SOUTHEAST OHIO

    Clouse Lake (Perry County) – Late night fishing for largemouth bass has been the technique at this Perry County lake. Anglers are using topwater baits such as weedless frog imitations and un-weighted rubber worms skipped across floating mats of vegetation. Bluegill and other sunfish are being taken along the dam using small worms fished below a bobber.

    Hanging Rock-Wayne National Forest (Lawrence County) - Water temperature is at 87 degrees F. Sunfish primarily less than six inches in length are being caught on wax worms. Largemouth bass are also being caught from early morning to late evening up to 14 inches on surface baits.

    Little Muskingum River (Monroe County) - A few muskellunge are being caught in the deeper pools of this beautiful stream. Water levels are below normal, clear, and are around 86 degrees F. Successful anglers are using crank baits, Mepp's spinners for these prized game fish. The Little Muskingum River is one of very few small streams in southeastern Ohio that support muskellunge. Muskellunge in large lakes can reach up to 50 inches; however stream muskellunge are often smaller in size.

    Monroe Lake (Monroe County) – Water temperatures are around 86 degrees F. Water levels are down slightly due to the dry conditions. Fishing pressure has been light at this lake with the recent hot weather. Most anglers are seeking channel catfish at night using nightcrawlers. Some largemouth bass are being taken from the limited fishing effort observed. The preferred methods would include using night crawlers and plastic worms rigged Texas style, but fishing success is slow. Though night fishing is popular with catfish anglers, night angling for bass may be a good tactic during the hot summer season and try using surface lures for some top-water action.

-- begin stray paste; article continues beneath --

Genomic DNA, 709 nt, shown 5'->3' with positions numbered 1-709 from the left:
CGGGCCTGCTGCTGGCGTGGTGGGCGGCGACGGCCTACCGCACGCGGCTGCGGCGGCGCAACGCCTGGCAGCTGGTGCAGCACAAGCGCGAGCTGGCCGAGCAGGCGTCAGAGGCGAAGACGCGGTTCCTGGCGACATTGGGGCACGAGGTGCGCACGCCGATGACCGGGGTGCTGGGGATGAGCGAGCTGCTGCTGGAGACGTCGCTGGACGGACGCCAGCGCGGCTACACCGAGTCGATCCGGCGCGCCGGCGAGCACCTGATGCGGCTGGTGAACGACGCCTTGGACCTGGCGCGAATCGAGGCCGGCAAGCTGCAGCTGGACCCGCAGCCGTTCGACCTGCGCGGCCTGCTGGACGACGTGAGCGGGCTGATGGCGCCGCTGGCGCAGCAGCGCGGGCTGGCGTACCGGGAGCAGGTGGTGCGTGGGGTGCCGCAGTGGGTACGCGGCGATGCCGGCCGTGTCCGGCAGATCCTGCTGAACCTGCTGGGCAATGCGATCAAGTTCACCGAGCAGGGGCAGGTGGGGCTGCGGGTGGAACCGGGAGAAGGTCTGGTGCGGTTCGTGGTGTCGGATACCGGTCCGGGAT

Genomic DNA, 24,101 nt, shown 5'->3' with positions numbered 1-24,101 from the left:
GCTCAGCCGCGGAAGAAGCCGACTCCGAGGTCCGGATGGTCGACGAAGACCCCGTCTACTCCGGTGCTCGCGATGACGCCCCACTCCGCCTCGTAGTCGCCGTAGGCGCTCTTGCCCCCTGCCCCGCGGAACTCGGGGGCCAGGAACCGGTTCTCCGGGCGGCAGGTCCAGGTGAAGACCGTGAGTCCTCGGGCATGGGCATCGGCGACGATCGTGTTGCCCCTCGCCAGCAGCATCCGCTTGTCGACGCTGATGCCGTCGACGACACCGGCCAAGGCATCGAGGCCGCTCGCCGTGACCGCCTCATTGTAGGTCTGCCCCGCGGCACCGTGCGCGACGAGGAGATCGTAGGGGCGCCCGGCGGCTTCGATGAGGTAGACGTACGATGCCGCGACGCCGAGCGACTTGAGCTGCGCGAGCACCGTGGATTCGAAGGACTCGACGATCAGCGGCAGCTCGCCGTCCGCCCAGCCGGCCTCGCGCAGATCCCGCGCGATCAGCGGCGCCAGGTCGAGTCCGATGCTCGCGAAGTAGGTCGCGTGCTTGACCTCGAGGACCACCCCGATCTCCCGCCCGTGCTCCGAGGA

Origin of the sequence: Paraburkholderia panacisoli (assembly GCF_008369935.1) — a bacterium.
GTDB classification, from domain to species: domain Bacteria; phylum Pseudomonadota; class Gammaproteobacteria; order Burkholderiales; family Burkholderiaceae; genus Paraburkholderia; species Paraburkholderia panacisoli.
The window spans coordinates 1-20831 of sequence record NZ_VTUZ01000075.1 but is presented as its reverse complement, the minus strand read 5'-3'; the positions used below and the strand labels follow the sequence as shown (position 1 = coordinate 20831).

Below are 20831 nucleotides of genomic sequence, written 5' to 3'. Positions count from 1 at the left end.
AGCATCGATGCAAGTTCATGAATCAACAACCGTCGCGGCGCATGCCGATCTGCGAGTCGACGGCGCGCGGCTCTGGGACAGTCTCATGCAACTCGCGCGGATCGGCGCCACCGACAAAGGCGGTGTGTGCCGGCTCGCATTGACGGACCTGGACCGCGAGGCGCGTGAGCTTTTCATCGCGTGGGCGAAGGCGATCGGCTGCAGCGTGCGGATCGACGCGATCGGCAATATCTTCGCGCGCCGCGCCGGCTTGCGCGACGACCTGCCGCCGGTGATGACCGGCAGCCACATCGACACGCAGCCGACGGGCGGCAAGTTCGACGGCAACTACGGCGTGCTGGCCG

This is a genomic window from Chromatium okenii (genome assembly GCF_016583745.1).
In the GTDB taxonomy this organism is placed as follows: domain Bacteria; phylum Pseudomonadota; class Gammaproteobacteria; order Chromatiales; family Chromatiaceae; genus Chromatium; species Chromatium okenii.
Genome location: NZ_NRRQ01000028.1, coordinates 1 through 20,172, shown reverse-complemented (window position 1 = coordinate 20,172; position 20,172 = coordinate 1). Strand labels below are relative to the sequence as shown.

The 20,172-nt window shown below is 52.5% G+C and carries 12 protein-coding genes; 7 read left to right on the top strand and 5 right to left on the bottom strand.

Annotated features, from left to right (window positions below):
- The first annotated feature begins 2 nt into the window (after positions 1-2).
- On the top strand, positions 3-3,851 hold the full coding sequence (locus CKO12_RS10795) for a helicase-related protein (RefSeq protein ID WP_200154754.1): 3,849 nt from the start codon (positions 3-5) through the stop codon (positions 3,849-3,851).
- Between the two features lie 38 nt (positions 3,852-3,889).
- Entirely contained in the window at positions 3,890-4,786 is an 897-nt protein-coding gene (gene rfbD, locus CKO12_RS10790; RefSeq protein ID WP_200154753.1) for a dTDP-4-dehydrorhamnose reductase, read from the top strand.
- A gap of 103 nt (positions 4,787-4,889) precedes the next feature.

Piedmont Lake (Belmont County) – Saugeye have been active after cool fronts move through the area. Successful saugeye anglers have been throwing crankbaits and spinnerbaits along the outside weed beds in eight feet of water. Piedmont Lake has become one of the best saugeye lakes in southeastern Ohio. Saugeye have adapted well here and many large fish are available. Catches of channel catfish have also been favorable. Tight-line fishing using night crawlers, cut bait, and chicken livers has been most productive.

    Twin Churches Lake (Perry County) – This small Rush Creek Conservancy District lake has been providing good catches of largemouth bass. Anglers are using weedless, topwater baits fished on top of weedbeds. Panfish are being caught near the dam using small worms and bobbers.

    SOUTHWEST OHIO
    Great Miami River (Miami, Montgomery, and Warren counties) - Remember to ask permission before entering private property. The water levels are down and now providing great opportunities to wade the rivers and find holes that you can come back to later when the river is up. All fish like the deep holes this time of year because the water is cooler and there are concentrations of bait and better oxygen levels. Catfish are the best bet this time of year. Be adventurous and find your own spot you'll be glad you did. MIAMI COUNTY – Fair numbers of smallmouth bass and rockbass are being caught in the early morning and late evening hours, in transition areas where deep and shallow water areas connect. Popular baits are soft crayfish and salted tube jigs. The fishing is slower on the montgomery county portion of the Great Miami River but the catfish are always consistently hitting in many of the deep holes through out the river. The popular spots on the river are the deeper water areas below the low head dams. Anglers can find the fish laying in these deeper holes. Good baits for catfish are chicken liver, shrimp, and worms, as well as shad and goldfish for the larger flatheads. Access to the Great Miami River in WARREN COUNTY can be gained along SR 73 between Franklin and Middletown. Anglers are catching channel and flathead catfish by using chicken livers, cut bait, earthworms, night crawlers, or live goldfish or bluegill for flatheads. Cast from the shoreline and fish the bait slowly along the bottom or just off of the bottom. Also, try fishing the bait tight line along the bottom. Use a #1/0 heavy, long shanked hook.